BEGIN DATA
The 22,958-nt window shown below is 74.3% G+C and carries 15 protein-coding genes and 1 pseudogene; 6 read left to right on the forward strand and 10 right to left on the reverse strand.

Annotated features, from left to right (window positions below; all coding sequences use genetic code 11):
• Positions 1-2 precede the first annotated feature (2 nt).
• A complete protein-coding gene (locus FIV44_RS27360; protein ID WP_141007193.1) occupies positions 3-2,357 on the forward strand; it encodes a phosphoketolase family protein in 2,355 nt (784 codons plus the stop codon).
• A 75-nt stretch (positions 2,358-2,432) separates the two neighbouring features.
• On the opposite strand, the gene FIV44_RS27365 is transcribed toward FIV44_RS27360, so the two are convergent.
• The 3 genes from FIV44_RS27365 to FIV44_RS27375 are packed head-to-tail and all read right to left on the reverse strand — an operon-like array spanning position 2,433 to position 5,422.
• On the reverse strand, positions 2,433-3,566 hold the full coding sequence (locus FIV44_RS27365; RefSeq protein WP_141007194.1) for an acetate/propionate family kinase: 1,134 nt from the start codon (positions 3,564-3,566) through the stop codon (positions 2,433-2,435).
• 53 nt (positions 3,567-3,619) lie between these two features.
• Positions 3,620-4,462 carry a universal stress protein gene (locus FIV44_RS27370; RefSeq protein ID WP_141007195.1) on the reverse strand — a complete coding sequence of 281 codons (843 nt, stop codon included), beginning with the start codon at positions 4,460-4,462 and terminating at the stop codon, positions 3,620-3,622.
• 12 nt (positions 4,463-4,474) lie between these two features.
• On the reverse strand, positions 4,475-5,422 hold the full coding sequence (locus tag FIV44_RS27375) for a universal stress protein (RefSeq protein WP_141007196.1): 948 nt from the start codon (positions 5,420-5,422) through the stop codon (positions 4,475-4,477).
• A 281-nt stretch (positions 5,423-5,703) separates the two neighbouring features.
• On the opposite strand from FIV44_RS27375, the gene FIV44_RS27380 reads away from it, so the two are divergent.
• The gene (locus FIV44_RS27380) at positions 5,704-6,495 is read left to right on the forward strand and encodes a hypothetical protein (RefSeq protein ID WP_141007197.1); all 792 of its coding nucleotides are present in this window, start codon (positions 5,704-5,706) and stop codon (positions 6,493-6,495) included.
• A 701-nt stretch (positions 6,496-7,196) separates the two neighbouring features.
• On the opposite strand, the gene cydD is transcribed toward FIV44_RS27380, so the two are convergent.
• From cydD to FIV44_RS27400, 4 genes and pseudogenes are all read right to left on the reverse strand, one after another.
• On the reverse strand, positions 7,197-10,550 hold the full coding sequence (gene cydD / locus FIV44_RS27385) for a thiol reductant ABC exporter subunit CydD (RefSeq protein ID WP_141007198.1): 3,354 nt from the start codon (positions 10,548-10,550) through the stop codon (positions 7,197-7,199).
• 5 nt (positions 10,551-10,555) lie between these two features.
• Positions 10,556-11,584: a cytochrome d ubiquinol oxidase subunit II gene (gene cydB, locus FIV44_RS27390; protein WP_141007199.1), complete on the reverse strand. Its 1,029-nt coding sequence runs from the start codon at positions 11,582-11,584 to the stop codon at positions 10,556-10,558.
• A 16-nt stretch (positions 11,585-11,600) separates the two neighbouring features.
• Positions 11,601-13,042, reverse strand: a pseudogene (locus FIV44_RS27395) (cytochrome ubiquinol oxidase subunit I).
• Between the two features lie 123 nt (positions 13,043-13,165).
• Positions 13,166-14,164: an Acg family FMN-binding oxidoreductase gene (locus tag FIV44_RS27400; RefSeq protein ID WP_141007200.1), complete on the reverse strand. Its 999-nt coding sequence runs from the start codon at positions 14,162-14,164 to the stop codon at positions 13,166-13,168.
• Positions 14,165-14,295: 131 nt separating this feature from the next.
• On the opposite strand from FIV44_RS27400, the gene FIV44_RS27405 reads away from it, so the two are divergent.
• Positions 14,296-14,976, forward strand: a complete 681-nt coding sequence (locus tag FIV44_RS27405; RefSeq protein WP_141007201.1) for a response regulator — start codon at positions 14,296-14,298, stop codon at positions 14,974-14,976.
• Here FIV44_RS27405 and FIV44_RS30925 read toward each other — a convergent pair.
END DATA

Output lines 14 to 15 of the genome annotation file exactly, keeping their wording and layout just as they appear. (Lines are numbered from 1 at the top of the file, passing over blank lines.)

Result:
• On the opposite strand from FIV44_RS27375, the gene FIV44_RS27380 reads away from it, so the two are divergent.
• The gene (locus FIV44_RS27380) at positions 5,704-6,495 is read left to right on the forward strand and encodes a hypothetical protein (RefSeq protein ID WP_141007197.1); all 792 of its coding nucleotides are present in this window, start codon (positions 5,704-5,706) and stop codon (positions 6,493-6,495) included.